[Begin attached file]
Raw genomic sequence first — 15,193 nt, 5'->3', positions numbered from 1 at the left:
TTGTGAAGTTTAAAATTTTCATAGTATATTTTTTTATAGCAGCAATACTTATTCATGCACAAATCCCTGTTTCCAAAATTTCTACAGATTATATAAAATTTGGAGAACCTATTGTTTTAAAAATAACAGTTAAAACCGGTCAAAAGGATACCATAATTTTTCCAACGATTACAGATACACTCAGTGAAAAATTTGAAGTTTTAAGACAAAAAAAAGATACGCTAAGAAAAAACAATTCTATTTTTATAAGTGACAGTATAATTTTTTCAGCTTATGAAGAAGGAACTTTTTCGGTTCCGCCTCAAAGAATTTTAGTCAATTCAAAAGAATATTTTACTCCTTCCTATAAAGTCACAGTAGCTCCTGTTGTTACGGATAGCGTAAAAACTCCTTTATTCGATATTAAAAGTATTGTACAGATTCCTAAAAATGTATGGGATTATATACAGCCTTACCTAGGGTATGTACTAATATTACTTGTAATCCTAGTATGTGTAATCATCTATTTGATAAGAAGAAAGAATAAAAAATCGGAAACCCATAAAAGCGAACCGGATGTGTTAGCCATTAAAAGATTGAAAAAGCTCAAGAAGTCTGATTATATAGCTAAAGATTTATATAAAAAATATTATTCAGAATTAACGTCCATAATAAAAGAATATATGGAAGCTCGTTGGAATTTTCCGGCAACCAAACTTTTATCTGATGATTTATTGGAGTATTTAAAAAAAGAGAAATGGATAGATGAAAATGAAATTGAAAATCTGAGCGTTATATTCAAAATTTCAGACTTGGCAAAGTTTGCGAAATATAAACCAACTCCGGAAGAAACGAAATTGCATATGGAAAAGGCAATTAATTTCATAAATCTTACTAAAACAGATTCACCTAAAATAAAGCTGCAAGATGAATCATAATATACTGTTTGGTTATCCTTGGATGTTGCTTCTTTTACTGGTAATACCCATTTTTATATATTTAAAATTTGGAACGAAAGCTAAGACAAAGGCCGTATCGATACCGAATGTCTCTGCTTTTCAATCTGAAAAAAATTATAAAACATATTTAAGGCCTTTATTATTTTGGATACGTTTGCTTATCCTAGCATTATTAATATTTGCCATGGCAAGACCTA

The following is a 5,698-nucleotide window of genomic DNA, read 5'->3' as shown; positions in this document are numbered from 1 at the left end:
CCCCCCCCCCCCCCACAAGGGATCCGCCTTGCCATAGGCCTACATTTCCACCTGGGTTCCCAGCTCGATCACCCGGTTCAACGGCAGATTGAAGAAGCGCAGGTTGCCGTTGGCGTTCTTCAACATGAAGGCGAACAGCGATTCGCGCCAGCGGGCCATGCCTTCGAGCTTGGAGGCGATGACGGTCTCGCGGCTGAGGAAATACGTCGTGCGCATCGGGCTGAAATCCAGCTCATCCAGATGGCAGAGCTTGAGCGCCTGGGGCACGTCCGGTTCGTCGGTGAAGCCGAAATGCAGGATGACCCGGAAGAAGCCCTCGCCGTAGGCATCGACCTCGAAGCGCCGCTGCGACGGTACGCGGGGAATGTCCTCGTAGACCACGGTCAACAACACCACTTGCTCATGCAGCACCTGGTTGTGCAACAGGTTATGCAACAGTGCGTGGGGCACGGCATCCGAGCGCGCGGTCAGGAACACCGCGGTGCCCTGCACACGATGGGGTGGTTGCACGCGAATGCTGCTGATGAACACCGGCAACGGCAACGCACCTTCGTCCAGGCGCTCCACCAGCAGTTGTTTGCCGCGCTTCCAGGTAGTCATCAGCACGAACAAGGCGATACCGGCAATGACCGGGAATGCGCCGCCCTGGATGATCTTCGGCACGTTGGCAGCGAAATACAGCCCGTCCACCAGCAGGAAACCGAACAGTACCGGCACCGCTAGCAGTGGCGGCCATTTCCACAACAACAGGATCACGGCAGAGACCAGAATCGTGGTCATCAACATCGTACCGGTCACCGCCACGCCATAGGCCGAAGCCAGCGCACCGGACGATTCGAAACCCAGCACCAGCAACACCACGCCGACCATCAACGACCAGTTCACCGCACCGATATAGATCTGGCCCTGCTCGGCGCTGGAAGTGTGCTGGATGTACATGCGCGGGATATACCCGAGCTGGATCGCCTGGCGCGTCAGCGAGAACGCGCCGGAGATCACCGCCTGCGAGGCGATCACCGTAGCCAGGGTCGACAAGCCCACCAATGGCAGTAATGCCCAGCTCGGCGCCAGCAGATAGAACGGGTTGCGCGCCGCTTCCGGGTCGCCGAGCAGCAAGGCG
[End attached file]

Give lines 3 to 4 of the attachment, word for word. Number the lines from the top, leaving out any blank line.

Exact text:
The following is a 5,698-nucleotide window of genomic DNA, read 5'->3' as shown; positions in this document are numbered from 1 at the left end:
CCCCCCCCCCCCCCACAAGGGATCCGCCTTGCCATAGGCCTACATTTCCACCTGGGTTCCCAGCTCGATCACCCGGTTCAACGGCAGATTGAAGAAGCGCAGGTTGCCGTTGGCGTTCTTCAACATGAAGGCGAACAGCGATTCGCGCCAGCGGGCCATGCCTTCGAGCTTGGAGGCGATGACGGTCTCGCGGCTGAGGAAATACGTCGTGCGCATCGGGCTGAAATCCAGCTCATCCAGATGGCAGAGCTTGAGCGCCTGGGGCACGTCCGGTTCGTCGGTGAAGCCGAAATGCAGGATGACCCGGAAGAAGCCCTCGCCGTAGGCATCGACCTCGAAGCGCCGCTGCGACGGTACGCGGGGAATGTCCTCGTAGACCACGGTCAACAACACCACTTGCTCATGCAGCACCTGGTTGTGCAACAGGTTATGCAACAGTGCGTGGGGCACGGCATCCGAGCGCGCGGTCAGGAACACCGCGGTGCCCTGCACACGATGGGGTGGTTGCACGCGAATGCTGCTGATGAACACCGGCAACGGCAACGCACCTTCGTCCAGGCGCTCCACCAGCAGTTGTTTGCCGCGCTTCCAGGTAGTCATCAGCACGAACAAGGCGATACCGGCAATGACCGGGAATGCGCCGCCCTGGATGATCTTCGGCACGTTGGCAGCGAAATACAGCCCGTCCACCAGCAGGAAACCGAACAGTACCGGCACCGCTAGCAGTGGCGGCCATTTCCACAACAACAGGATCACGGCAGAGACCAGAATCGTGGTCATCAACATCGTACCGGTCACCGCCACGCCATAGGCCGAAGCCAGCGCACCGGACGATTCGAAACCCAGCACCAGCAACACCACGCCGACCATCAACGACCAGTTCACCGCACCGATATAGATCTGGCCCTGCTCGGCGCTGGAAGTGTGCTGGATGTACATGCGCGGGATATACCCGAGCTGGATCGCCTGGCGCGTCAGCGAGAACGCGCCGGAGATCACCGCCTGCGAGGCGATCACCGTAGCCAGGGTCGACAAGCCCACCAATGGCAGTAATGCCCAGCTCGGCGCCAGCAGATAGAACGGGTTGCGCGCCGCTTCCGGGTCGCCGAGCAGCAAGGCG